To parse all of that down, the Graves Model:
1) Gives us a road map for where we’re heading, as both individual people and as whole societies.
2) Helps us understand why people clash, even if they’re similar in all other ways.
It does other stuff, too, but we’ll get to that in a later article. First, the model.
The Graves Model, aka “Spiral Dynamics”
Be sure to listen to the Personality Hacker podcast on the Graves Model for more information.
Spiral Dynamics is arranged hierarchically from 1 – 8. (There are more levels after 8, we’re just not there yet as a species.) It starts from the bottom and goes up.
Here’s a brief description of each level, including their micro (individual) and macro (societal) manifestations:
- Beige – Survival Level. Everything is about the individual and their personal survival. Examples – birth to 4 years old, people who are homeless and have little sensitivity to other people, feral children.
- Purple – Tribal Level. The focus is now on the ‘tribe’ instead of just the individual. On a “micro” level, this is where a toddler starts to see themselves as part of a family/group. On a “macro” level, this is when tribes start to form. Identity becomes about ones place in the tribe, and it’s vital not to be kicked out. Survival depends upon it. Spiritual development can be observed (how gods impact us as humans, magical thinking).
- Red – Warlord Level. When one or two people stand out from the rest of the level 2 tribe, they begin to get a lot of attention and are regarded as leaders. They then move up to level 3, which goes back to a more ‘me-centric’ focus. On a “micro” level, this is when a teenager enters their rebellious years. While it may seem a cavalier or aggressive time period in life, it’s where individuals learn how to stand-up for themselves and their needs.
- Blue – Civilization Level. When 3’s start to run into each other and realize there are others not so easily dominated, they begin to create territory lines to indicate domain. Law and rule are created, and warlords become more ‘civilized’. On a “micro” level, this is when we learn to identify with an institution or paradigm “bigger than us.” We’re less ‘me-centric’ and go back to being ‘we-centric’. On a “macro” level, civilizations create armies and better ways to enforce law.
- Orange – Achievement Level. Similar to ‘stand out’ 2’s becoming 3’s, ‘stand out’ 4’s become 5. 5 leaders see resources as limitless, something they can manipulate and master. On a “macro” level, this is the birth of capitalism. On a “micro” level, the individual goes back to a ‘me-centric’ focus. They discover there’s no reason to limit themselves. Many people keep themselves from going to this level fearing it will make them ‘money-hungry’ or unethical. Science and technology become very important.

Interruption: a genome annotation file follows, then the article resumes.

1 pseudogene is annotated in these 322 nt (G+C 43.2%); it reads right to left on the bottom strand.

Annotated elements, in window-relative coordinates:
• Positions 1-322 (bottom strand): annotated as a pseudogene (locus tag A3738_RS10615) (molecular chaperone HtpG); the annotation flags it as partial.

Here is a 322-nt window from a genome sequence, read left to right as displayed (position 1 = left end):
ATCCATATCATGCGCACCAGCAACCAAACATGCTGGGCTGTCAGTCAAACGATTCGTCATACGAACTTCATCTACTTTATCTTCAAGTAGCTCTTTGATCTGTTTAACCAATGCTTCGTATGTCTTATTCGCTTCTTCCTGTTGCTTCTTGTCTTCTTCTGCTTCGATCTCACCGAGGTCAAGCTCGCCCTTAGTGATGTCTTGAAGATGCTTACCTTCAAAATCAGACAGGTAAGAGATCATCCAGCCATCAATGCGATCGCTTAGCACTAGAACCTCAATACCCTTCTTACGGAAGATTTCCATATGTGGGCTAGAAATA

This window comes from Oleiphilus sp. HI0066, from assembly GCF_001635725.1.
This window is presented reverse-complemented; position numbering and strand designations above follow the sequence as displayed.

- Green – Ecological Level. Just like when 3’s bump into each other they start forming 4, when 5’s form groups they often graduate to 6.These are individuals who have met their goals.They have a more ecological perspective and start to think in terms that are ‘we-centric’ again: community and how they can give back to the world. They’re more concerned about the impact on a holistic manner. They learn how to give back. The idea of tolerance is introduced. Individuals in this level find it very challenging to accomplish their mission because they’re busy listening to everyone’s perspectives.
- Yellow – Flex-Flow Level – Stand out 6’s often graduate to 7. Don Beck calls this level “Flex-Flow”, and indicates there’s a graduated level of systemic thinking, but with nodes encompassing much longer timelines. Though it goes back to an ego-centric focus, ego includes all of humanity. Goals are made and calibrated toward that are unlikely to be experienced in the 7’s lifetime. Having already traversed the First Tier, they are able to communicate with individuals in different levels in order to get what they want in a faster and more productive way.
There is speculation on what level 8 looks like, and some individuals that claim to be level 8. I’d reference the related work of Spiral Dynamics to get a better view of 8. I, personally, have only met a very few number of 7’s, and no 8’s. Of course, I’m not an 8, myself, so I may completely have missed one if they came into my orbit. Since I have no personal experience with 8’s, I just use a lot of question marks when referring to them.
This is how the model visually looks:
Implications of Spiral Dynamics
Conceptually, there are limitless levels, but as a species we’ve only really gotten to about 7. That is, there are a couple of people here or there that have reached 7, so we ‘kind of’ know what it could possibly look like.